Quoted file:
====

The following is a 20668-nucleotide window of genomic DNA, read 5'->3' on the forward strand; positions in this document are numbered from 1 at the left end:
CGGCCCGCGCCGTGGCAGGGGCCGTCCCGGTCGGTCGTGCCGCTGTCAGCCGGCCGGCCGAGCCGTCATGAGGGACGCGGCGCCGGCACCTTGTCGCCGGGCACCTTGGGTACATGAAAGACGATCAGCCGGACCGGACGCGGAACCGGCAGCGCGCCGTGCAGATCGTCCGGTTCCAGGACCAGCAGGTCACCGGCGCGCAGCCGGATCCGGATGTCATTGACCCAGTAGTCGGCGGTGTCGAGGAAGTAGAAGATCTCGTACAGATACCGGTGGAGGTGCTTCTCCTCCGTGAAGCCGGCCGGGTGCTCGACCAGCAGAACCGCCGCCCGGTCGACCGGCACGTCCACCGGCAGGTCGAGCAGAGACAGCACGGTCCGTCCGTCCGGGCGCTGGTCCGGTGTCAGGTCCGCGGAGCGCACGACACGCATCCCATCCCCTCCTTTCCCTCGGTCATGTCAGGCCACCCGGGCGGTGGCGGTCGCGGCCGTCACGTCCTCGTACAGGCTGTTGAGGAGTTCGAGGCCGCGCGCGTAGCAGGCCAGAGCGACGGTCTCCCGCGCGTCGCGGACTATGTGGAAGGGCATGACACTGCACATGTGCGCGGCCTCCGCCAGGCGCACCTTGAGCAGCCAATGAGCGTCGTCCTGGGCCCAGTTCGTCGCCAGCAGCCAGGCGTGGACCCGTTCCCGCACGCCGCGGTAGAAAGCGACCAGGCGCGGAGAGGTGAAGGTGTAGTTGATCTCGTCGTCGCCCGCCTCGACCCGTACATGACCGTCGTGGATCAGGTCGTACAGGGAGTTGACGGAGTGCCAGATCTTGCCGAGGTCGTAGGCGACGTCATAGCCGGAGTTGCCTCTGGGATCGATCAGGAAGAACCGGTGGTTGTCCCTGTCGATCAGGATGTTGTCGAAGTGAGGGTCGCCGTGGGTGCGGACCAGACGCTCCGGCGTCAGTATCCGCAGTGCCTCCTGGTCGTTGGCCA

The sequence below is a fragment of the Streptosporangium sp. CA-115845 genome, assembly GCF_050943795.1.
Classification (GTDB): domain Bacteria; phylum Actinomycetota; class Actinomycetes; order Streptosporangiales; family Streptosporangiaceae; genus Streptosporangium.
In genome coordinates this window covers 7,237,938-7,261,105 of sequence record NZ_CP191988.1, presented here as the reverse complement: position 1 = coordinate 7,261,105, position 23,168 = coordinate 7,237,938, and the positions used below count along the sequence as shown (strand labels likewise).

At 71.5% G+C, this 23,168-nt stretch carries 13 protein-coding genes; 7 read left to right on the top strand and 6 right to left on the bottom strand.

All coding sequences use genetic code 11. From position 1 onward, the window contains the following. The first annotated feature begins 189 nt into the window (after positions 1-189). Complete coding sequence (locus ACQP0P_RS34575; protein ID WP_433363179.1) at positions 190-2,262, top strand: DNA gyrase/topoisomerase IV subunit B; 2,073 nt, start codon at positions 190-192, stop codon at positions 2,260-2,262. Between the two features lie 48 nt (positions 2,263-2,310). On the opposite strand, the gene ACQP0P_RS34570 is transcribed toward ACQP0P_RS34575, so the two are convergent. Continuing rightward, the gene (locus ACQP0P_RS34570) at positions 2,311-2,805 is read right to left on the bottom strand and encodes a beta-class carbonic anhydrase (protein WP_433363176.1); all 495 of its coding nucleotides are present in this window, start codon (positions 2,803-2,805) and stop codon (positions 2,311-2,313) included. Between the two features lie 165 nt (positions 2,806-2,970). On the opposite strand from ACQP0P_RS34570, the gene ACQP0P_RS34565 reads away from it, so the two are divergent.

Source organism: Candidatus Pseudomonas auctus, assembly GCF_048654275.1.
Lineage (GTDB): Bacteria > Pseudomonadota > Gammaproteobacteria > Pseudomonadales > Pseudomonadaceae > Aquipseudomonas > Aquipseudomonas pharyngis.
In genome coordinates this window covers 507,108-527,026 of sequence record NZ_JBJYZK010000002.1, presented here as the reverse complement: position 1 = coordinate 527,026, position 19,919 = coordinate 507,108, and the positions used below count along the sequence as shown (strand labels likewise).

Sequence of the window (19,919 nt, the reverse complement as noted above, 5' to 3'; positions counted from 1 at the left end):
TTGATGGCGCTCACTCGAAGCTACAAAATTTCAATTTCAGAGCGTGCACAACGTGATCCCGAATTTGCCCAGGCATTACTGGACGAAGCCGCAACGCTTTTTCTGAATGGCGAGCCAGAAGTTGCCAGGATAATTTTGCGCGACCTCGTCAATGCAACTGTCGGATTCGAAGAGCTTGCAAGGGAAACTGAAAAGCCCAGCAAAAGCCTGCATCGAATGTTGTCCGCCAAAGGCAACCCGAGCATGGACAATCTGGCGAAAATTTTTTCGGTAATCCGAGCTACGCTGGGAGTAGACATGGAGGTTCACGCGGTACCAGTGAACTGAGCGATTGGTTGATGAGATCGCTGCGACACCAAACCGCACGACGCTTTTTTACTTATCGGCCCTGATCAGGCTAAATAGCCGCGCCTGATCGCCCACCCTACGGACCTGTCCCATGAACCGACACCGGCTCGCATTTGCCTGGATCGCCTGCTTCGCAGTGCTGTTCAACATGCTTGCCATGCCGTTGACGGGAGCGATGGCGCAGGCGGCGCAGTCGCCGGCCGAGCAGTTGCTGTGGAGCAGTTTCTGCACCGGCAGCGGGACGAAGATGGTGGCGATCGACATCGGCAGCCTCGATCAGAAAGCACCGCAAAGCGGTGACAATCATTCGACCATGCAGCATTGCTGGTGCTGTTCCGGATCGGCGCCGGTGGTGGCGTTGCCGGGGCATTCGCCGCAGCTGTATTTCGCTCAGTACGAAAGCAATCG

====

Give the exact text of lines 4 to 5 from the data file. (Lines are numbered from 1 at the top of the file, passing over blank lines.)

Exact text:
Classification (GTDB): domain Bacteria; phylum Actinomycetota; class Actinomycetes; order Streptosporangiales; family Streptosporangiaceae; genus Streptosporangium.
In genome coordinates this window covers 7,237,938-7,261,105 of sequence record NZ_CP191988.1, presented here as the reverse complement: position 1 = coordinate 7,261,105, position 23,168 = coordinate 7,237,938, and the positions used below count along the sequence as shown (strand labels likewise).